shows how it has been part of our history. The Islamic Republic
is an exceedingly divided society where people slay one another
over a common definition of Islam. There, however, does exist
a point on which everyone is aligned. Ask a man in the street
about the cure to Pakistan’s problems and the invariable
answer is: We need a messiah.
need a Pakistani Ayatollah Khomeini who will hang a thousand
corrupt men before eating his breakfast, another thousand
around lunchtime, and . . . ”
In the popular imagination, after taking over Iran in 1979,
the late Ayatollah Khomeini would start his day by killing
hundreds of corrupt and immoral Iranians by firing squads.
He would repeat the activity a couple of times before retiring
to his bed.
media and national curricula have convinced the people that
all problems can be narrowed down to corruption. The Augean
stables of corruption can be cleansed only through a reign
of terror. Therefore, if a Pakistani Ayatollah fills our dams,
drains, and dreams with blood, he would only be responding
to the call of history.
qualifies to be our Ayatollah Khomeini? Since Muslims are
at one another’s throats in the Islamic Republic, every
candidate for the ayatollah-ship will be resisted on the pretext
of ethnicity, geography, and sectarian affiliation. A Zoroastrian,
Hindu, or Christian will unanimously be rejected on religious
hope of finding an ayatollah, however, has not faded. Every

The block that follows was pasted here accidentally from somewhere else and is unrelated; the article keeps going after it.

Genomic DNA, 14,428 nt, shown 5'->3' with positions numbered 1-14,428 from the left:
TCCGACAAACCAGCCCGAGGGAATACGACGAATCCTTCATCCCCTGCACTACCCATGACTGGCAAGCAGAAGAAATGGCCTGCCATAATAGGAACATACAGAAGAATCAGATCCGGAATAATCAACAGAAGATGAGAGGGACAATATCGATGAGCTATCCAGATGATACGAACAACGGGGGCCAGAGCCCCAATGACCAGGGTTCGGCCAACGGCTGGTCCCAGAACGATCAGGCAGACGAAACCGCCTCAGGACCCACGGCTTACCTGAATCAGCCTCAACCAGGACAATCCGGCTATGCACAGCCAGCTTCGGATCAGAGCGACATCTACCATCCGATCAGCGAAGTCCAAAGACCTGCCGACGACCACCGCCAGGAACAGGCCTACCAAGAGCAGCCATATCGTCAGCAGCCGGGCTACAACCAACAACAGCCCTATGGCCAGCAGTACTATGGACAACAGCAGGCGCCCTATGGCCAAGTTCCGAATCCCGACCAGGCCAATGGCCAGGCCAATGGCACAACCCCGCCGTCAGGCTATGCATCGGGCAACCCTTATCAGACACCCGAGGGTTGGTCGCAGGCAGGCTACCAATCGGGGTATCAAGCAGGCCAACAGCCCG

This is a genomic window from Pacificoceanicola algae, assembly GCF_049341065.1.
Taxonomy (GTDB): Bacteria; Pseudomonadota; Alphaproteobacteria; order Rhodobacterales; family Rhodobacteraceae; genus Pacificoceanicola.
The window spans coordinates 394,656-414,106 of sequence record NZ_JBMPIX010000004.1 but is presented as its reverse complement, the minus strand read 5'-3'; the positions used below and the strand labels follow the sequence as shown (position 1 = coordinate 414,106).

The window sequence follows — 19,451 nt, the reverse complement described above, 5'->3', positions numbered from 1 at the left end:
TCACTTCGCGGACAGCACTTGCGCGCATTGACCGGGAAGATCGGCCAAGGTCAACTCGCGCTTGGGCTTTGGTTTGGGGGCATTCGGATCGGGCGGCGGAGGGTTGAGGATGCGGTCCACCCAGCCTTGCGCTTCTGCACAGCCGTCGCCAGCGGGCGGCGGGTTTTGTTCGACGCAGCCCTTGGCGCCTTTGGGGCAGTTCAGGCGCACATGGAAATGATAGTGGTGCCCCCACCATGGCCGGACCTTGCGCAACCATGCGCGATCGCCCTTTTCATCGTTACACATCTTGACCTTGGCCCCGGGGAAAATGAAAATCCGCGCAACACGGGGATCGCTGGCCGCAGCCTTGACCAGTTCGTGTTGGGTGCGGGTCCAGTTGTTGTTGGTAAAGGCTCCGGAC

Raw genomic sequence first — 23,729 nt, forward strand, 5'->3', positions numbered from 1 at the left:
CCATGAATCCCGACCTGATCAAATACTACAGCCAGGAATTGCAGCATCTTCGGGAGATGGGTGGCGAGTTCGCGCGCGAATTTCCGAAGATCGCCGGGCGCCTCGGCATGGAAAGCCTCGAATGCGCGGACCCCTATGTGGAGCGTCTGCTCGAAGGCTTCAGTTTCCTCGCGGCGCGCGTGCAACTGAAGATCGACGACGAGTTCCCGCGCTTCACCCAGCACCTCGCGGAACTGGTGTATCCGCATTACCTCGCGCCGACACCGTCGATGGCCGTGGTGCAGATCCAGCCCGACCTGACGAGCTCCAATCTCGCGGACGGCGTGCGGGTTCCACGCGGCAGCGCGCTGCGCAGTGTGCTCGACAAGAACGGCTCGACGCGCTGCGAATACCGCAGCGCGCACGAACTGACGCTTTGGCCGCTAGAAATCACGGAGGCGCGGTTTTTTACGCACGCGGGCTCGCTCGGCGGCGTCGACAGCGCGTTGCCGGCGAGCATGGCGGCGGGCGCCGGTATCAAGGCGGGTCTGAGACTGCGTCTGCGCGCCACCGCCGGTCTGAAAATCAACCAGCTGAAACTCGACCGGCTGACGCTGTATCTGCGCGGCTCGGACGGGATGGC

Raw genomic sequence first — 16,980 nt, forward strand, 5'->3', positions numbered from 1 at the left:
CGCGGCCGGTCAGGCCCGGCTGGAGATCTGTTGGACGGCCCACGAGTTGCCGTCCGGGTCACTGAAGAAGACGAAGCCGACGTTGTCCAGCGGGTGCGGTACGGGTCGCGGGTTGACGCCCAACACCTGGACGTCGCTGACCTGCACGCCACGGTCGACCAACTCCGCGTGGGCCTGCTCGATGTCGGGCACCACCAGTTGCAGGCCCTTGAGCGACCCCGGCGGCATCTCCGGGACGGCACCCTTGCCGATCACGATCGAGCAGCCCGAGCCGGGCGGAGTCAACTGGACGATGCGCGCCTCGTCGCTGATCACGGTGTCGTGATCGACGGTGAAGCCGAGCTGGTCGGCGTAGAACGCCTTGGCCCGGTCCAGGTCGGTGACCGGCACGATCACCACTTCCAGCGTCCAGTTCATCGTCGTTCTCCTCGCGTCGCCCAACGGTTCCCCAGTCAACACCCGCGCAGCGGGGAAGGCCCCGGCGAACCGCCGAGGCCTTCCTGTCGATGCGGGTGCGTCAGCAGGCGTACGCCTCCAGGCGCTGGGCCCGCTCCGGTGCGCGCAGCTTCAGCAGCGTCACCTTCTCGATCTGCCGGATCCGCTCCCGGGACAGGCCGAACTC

time a general took over—from General Zia, the deenwalah
(divine), to General Musharraf, the duniawalah (worldly)—the
nation was on the verge of rapture in anticipation of the
destruction of the corrupt who had been draining national
masses were disappointed, though. General Zia’s family
and cronies stole millions of dollars. He turned the military
into Pakistan’s largest business enterprise. General
Musharraf refined the art of stealing. Politicians, however,
have not been better. Zulfiqar Ali Bhutto, the greatest of
the politicians, commanded popular attention and respect by
promising to create a new Pakistan. But soon people found
out that he was not a man of action and suffered from verbal
diarrhoea. So, they celebrated when he was hanged by the military.
being disappointed by the generals and politicians, the people,
the masses, looked up to the Supreme Court justices and found
the Grand Inquisitor-in-Chief Justice Iftikhar Chaudhry who
promised the destruction of the corrupt. He began by taking
Suomotu notices of price hikes in tomatoes, patties
and assorted varieties of cake. People were excited, watching
him in anticipation of a thrice-a-day shooting of the corrupt
under his watch a la Ayatollah. They stood motionless, waiting
for him to arrange foriinsaaf (speedy justice), saray